Are you a resister? The kind of person that is resistant to change but you actually want to change that behavior? Well you are in the right place. This season of the Life in HD podcast is devoted to change both big and small.
If you’ve ever considered moving to a more plant-based diet, now would be a good time to make that change. To help us think through it, I chat with Ruth Sullivan a registered dietitian at Syracuse University. She helps us understand the health benefits of a plant-based diet and guides us on the best way to get started if it’s the change we want to make. Then I check in with Karen DeVose, a busy higher education professional on her recent decision to live a meat-less lifestyle. It’s an informative discussion. Just push play on the audio player and absorb the info.
I imagine that the things that cause sadness also cause stress. As noted in part one of Mood Indigo, we as a society are a pretty blue bunch. We find less joy in our careers than many other societies around the world. Most likely because most of us are not doing what we really want to be doing. Hell, it may not even be an option for some.
Given the sad state we find ourselves cocooned in, adding stress to the picture can only increase the fragility of our mental being. But there are things that we can do to counterbalance the negative affects.
This is not new stuff but it is stuff we often forget about. I’m speaking of the power of green space. Researchers are discovering, with each passing day, that surrounding yourself with nature can be one of the most powerful stress-relievers available. And its mostly free.
Did you know that those who live in areas with the most amount of green space show lower levels of cortisol and their self-reported feeling of stress is lower than those who spend more time in urban settings? Catherine Ward Thompson, director of the OPENspace Research Centre at the University of Edinburgh in Scotland says that getting outside forces you to get a little exercise which is a natural energy boost.
It is said that focusing on natural scenes gives voluntary attention a rest and allows involuntary attention to take over and recharge the human psyche. In other words…chill the f*#! out! Cities with high numbers of parks are reportedly having more success battling obesity and diabetes. Even relatively passive contact with nature-such as viewing it from a window- lowers blood pressure and anxiety levels.
So what do you do? It’s as easy as a walk in the park really.
You must find your go-to spot. I have 2 of them. While I do have windows in my office, one is roughly 4 feet off the ground and looks onto another building. The other provides a view of the landscape outside our building. I need only glance over my left shoulder for a glimpse of leaves and flowers bending to the force of a breeze. But on a particularly stressful day at work, I take a stroll across my University’s quadrangle. The trees, grass and ivy covered buildings provide a sense of peace and calming.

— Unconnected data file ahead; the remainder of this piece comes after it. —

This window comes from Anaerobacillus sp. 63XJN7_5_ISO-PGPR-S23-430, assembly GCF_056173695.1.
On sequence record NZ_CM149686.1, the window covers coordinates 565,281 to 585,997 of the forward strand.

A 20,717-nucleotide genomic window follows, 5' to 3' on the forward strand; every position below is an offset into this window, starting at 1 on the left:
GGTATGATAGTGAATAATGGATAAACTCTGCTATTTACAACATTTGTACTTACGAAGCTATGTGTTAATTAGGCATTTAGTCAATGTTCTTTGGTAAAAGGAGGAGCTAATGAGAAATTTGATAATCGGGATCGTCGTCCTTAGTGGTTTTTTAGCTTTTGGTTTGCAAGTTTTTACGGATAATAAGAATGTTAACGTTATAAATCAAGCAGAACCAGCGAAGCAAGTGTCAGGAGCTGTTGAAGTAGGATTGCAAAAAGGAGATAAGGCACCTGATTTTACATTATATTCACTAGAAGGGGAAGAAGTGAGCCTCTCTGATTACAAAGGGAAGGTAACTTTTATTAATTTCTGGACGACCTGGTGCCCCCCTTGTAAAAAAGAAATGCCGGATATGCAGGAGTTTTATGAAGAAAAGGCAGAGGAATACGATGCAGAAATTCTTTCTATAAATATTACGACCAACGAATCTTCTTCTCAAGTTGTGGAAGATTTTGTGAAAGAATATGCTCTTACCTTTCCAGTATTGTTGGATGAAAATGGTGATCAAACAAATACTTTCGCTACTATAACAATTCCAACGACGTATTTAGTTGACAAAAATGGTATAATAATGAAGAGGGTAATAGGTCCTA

On a sunny day, when it is quiet there, it’s like floating on a cloud. And the affects are far from ephemeral. The peace stays with me for quite some time for the remainder of the day. I am also fortunate to have a rose garden just two blocks from my office. There I think through issues or think about nothing at all. Nothing but the wonderful variety of roses to behold.
Perhaps one of my favorite places in the world is Green Lakes State Park which lies just a mile and a half from my home. Acres and acres of woods, trails, two lakes and a championship golf course provide the perfect natural setting. I go often after work and on weekends to run, walk the dogs or quietly stroll and think. One of my favorite thinking spots is the bench pictured above.
A stroll on the scenic trail around Green and Round lakes is good for people watching or nature watching. Brief chats with other visitors is also an added benefit.
The park staff take great care in leaving things in their natural state which makes for a more authentic natural experience.
While I do enjoy my alone time, my more favored moments are when my family joins me on the journey. We talk and laugh and connect in ways that you can’t in front of the television.
These natural spaces need to be protected in order to preserve our own health. Our physical and mental health are dependent on them.
If you want less stress and more happiness in your life, don’t take green space for granted. In fact, be more strategic with how you incorporate it. Do anything that you would normally do inside on the outside. Eat a meal outside or trade a treadmill run for an outdoor run. Surf the net on your patio. Do you normally prescribe an afternoon coffee pick-me-up? Try walking on a nice day instead. Move a casual or work related chat with a colleague outdoors.
Spring and summers in the northeast are very short. I try to take advantage of as much outdoor time as I can. I am a much happier person when I do.
Do you have a go-to green space? I’d love to hear about it.